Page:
Web Name Games Show Media Giants Schemes


Time Warner Inc. could launch a company to compete with Viacom Inc.'s MTV Networks, C-SPAN will lobby cable's anti-must-carry stance to the public and a merged America Online Inc. and Road Runner might get into telephony.

At least that's what some Web sites the companies have registered suggest.

It's been a relatively quiet summer for the cable industry, which provides an opportunity to dig through the Network Solutions Inc. database and take a look at some of the new ventures that some media companies may be considering.

Generally, these ventures are the kinds of thing most companies aren't ready to discuss publicly, even though they're serious enough about them to register Web sites.

In January, a search revealed that Cablevision Systems Corp. was thinking about giving away cable modems through cablemodemforfree.com, as well as turning up some protective Web-site-registration moves, like General Electric Co.'s strikejackwelch.com.

Now it appears that Time Warner Entertainment has formed a company called Volume Media LLC, which registered dozens of Web-domain names, including Volume.com. Sources said the company's Home Box Office division is overseeing the launch of Volume.com, which will be a portal targeting urban markets.

Kevin Dowdell, former vice president of interactive services at HBO, returned a call requesting information. He declined to discuss anything regarding Volume.com or Volume Media, other than to say that he is the CEO.

HBO spokeswoman Jodie Hauptmann said Volume.com will be an urban music Web site that will contain news, music, entertainment, sports, lifestyle, health and fashion sections. "Since it has not launched, we're not giving out that much information about it," she said, adding that there's no set date for its debut.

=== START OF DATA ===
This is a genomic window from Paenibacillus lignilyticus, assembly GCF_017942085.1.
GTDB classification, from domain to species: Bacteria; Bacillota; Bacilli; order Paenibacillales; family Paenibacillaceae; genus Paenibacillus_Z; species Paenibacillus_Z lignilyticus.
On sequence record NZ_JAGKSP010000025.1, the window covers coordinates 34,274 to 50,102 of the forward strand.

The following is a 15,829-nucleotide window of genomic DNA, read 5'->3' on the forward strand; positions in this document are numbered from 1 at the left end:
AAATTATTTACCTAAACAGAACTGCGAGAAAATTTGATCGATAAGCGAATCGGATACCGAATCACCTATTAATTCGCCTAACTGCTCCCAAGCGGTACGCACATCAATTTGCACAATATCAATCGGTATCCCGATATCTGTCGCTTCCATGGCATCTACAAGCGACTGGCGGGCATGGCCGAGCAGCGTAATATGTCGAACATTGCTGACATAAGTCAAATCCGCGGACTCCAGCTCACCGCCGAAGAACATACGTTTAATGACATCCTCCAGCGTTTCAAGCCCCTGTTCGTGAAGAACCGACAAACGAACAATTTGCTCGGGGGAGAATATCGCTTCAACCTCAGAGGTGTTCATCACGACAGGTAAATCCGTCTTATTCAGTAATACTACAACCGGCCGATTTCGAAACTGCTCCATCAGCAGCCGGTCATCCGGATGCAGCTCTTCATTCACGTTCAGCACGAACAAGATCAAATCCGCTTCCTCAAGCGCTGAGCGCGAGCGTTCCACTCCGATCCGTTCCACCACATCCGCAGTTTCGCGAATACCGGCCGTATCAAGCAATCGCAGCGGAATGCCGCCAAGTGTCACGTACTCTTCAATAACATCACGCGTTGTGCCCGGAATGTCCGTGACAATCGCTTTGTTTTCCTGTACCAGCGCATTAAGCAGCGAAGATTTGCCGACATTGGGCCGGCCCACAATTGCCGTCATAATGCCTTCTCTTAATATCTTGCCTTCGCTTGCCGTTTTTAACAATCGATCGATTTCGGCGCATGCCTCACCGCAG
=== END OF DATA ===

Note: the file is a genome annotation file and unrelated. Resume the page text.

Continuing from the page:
HBO officials declined to comment when asked if Volume Media also envisioned a music-video cable network.

Surfers who go to Volume.com will see a "coming soon" sign and a funky introduction video featuring a rap as a voice-over.

Part of the rap reads: "To tell you the truth, things are moving so rapidly that it's hard to keep up with today's reality-with all of the changing trends like who's who and who's new on Billboard's top 10, what's the hot spot and where not to take that special friend. Where to work out, where to get zen. Argh. I guess it all works out in the end, but I need a place I can go to. I mean, I don't want to be mothered or smothered by facts or figures, but there should be a source that can act and deliver. I want a place I know I can trust, where the world is the boardroom. I heard there's a place in the works like that called Volume."

TWE also registered volume-networks.com, volumevideo.com, shoppingvolume.com, volume-corp.com and volumeradio.com. And there is a password-protected site, volumestaff.com.

C-SPAN executive vice president Rob Kennedy was less secretive when asked about some of the Web sites the network has registered. In April, C-SPAN bought mustcarry.com, mustcarry.net and mustcarry.org.

C-SPAN-a party to the unsuccessful lawsuit Turner Broadcasting System Inc. filed against the Federal Communications Commission in an effort to overturn must-carry rules-plans to step up the fight against digital must-carry, Kennedy said.

The Supreme Court upheld the FCC's must-carry rules in 1997, yet the commission and Congress haven't adopted regulations pertaining to digital must-carry-yet.

Early this fall, C-SPAN will unveil mustcarry.org, a Web site it will use to inform viewers and the media about everything related to must-carry, Kennedy said.